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Amy Fiebke as Grandma and Adams Salerno as Pugsley in ‘The Addams Family’ at The Theater Barn in New Lebanon, N.Y., through Sunday.

NEW LEBANON, N.Y. -- The Theater Barn struck box office gold last summer with Mel Brooks’ "Young Frankenstein." In the hope of box office lightning striking twice, the theater this summer is offering the regional premiere of another Broadway fright musical "The Addams Family." And once again, Bert Bernardi is at the directorial helm.

Alas, like "Young Frankenstein," Bernardi’s talents and those of his cast are in the employ of a forgettable score and an all-too conventional storyline -- daughter brings her would-be fiance and his straitlaced parents home to meet her quirky, disapproving mother, Morticia (Victoria Weinberg) and approving father, Gomez (Jimmy Johansmeyer) while her bratty, jealous brother, Pugsley (Adam Salerno) tries to derail his sister’s plans and her uncle, Fester (Andrew Berlin) encourages her -- that ignores the sublime uncoventionality of its title characters.

While Theater Barn alum Andrew Lippa’s score may be undistinguished, Rick Elice and Marshall Brickman pepper their mundane, uneven book with some deliciously sly throwaway oneliners that hint at the wittier show this might have been. One of the best of these is an absolutely inspired sight gag inolving Amy Fiebke’s feisty potion- brewing Grandma and her sagging breasts.

The spirit of cartoonist Charles Addams lives in Teresa Witt’s Wednesday, Gomez and Morticia’s daughter; a headstrong girl who wears menace and danger like the most subtly applied perfume. Delicious.

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BENNINGTON, Vt. -- Listening to Scott McGowan’s Prof.


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Henry Higgins routinely stretch vowels and add syllables to final consonants and vowels -- "you-wa," "soul-ah," "g-i-i-r-r-l-ah" -- in Oldcastle Theatre Company’s pre-Theatre 101 "My Fair Lady," you can’t help but wonder whether he learned how to speak English from his Hungarian rival, Zoltan Kaparthy.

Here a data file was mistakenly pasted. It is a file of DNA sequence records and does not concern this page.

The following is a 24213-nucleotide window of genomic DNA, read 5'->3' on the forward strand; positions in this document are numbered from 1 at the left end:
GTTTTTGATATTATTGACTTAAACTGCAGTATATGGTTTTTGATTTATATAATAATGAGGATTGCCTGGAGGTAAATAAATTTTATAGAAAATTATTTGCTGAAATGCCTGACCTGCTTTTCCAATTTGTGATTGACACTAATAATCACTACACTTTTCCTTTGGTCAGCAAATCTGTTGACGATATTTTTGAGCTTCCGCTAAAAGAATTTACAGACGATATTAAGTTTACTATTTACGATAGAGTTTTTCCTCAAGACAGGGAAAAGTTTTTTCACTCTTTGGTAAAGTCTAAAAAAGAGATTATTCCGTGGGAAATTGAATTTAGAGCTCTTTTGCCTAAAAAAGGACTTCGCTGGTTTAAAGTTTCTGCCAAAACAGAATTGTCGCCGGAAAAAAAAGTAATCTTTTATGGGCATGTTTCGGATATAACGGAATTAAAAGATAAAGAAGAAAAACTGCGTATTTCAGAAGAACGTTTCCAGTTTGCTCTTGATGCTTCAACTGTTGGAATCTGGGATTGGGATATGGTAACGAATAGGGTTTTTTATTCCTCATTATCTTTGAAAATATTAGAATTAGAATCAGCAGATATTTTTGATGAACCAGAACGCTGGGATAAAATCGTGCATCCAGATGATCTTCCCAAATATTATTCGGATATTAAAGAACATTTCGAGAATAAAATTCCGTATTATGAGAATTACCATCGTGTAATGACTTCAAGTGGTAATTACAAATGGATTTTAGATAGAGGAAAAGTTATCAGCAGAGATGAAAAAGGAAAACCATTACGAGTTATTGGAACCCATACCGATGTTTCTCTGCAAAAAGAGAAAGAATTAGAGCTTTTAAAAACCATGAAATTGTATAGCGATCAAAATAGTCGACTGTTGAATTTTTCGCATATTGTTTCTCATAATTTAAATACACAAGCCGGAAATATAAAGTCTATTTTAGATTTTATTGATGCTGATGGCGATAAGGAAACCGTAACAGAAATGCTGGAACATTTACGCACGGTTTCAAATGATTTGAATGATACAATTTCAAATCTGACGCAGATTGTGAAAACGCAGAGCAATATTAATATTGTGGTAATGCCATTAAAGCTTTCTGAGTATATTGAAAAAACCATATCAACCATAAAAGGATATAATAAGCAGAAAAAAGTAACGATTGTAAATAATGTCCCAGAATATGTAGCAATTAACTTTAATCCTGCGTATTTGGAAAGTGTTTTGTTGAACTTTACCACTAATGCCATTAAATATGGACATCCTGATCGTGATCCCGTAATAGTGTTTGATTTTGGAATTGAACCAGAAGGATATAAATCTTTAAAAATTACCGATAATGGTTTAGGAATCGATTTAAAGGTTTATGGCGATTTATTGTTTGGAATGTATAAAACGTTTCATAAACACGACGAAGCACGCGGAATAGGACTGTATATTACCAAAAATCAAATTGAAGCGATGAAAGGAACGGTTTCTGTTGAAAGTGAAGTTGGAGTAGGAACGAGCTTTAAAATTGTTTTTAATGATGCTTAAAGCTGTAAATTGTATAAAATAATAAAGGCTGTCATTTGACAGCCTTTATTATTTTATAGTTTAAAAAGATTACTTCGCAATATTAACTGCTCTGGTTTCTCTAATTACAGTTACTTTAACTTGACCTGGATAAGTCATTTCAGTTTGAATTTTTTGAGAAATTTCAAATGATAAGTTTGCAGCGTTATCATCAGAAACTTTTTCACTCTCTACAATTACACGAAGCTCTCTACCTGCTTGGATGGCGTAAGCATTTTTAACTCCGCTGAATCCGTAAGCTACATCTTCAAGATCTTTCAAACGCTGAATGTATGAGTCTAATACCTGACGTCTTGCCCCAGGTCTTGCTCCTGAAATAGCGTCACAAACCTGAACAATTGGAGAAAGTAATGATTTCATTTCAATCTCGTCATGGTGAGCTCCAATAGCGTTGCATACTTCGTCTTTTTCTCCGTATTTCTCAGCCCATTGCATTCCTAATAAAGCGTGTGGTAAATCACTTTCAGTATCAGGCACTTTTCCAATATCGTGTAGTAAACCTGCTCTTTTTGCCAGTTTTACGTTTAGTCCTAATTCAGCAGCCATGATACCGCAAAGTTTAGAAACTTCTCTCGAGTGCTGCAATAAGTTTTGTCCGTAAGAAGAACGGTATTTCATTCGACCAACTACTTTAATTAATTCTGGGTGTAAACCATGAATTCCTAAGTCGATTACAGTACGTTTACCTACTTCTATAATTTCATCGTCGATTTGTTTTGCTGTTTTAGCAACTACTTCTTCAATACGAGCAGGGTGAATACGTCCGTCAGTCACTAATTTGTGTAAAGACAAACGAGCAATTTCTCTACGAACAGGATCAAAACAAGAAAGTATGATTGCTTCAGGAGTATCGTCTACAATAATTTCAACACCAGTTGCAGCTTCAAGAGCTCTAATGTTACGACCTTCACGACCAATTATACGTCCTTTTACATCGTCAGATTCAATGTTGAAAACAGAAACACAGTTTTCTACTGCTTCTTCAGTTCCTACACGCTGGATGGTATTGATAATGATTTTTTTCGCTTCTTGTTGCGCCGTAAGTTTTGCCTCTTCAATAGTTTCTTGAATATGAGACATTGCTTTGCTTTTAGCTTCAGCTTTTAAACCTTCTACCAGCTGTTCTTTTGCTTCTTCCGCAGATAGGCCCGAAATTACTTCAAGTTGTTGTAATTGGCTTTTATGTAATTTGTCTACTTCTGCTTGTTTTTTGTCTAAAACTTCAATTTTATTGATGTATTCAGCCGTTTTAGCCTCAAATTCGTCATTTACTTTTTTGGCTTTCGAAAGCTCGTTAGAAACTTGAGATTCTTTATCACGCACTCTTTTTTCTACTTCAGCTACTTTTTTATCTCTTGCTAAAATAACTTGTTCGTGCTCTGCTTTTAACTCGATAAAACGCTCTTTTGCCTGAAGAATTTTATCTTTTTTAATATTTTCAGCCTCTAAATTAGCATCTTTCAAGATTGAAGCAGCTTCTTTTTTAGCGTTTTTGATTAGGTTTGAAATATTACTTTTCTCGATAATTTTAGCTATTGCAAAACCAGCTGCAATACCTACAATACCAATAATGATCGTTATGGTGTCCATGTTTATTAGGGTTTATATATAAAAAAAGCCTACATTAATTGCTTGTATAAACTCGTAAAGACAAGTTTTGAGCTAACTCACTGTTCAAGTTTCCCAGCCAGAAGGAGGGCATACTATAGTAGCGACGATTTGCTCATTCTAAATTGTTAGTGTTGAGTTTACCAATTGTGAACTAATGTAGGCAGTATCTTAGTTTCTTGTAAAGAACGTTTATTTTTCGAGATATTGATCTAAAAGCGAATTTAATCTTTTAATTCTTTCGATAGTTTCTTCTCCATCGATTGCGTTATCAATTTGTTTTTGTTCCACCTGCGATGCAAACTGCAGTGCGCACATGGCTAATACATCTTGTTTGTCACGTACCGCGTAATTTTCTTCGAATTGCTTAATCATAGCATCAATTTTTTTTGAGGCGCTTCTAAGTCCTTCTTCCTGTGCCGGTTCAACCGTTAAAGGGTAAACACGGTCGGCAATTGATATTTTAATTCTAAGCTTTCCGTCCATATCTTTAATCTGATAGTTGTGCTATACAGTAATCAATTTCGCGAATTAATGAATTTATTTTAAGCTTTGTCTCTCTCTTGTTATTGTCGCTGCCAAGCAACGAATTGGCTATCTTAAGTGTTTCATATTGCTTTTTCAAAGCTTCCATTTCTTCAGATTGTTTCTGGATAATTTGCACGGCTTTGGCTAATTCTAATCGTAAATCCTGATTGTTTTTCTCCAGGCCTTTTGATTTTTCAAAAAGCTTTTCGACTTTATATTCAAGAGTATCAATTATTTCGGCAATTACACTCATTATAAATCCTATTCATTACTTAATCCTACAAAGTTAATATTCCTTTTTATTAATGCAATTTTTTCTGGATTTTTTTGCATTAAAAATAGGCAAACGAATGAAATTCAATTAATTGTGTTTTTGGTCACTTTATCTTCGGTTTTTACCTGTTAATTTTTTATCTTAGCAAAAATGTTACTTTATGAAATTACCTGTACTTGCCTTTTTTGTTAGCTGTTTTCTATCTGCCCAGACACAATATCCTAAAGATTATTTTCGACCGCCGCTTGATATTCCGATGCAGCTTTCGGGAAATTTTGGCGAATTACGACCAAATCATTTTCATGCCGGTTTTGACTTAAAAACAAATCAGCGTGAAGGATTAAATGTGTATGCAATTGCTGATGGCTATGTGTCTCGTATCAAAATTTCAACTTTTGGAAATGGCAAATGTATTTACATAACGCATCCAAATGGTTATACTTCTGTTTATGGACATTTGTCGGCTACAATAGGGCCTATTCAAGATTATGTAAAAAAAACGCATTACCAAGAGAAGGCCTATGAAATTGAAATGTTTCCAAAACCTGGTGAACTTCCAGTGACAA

Under Frank Latson’s direction, McGowan is a study in perpetual motion, while he sings Higgins’ songs full out rather than treat them as monologues set to music. McGowan is an actor who barely listens to, let alone connects with, the other actors on the stage.

Emma Ritchie’s Eliza Doolittle fares little better. There’s no trace of Eliza’s hearty, defiant, spitfire nature. Rather than give back as good as she gets from Higgins in her arguments with him, her tone is pleading, compliant.

Ritchie has a pleasant enough soprano voice, which she reminds us of with every measured, soft vocal-recital delivery of her songs, even when something more vibrant and propulsive -- "Show Me," "Without You" -- is required.

As, respectively, Alfred P. Doolittle, Higgins’ mother, Higgins’ housekeeper Mrs. Pearce and Colonel Pickering, Richard Howe, Christine Decker, Trudi Posey and particularly Peter Langstaff find sense and style.

Music director Tim Howard’s single-piano accompaniment is anemic (Capital Repertory Theatre in Albany, N.Y. used two pianos in its 2009 chamber production); Phyllis Chapman’s costuming often defies credibility, not to mention taste.

From a technical standpoint, Latson’s appropriately reduced-size production moves inventively and efficiently. In the end, however, this "Lady" is more impoverished than fair.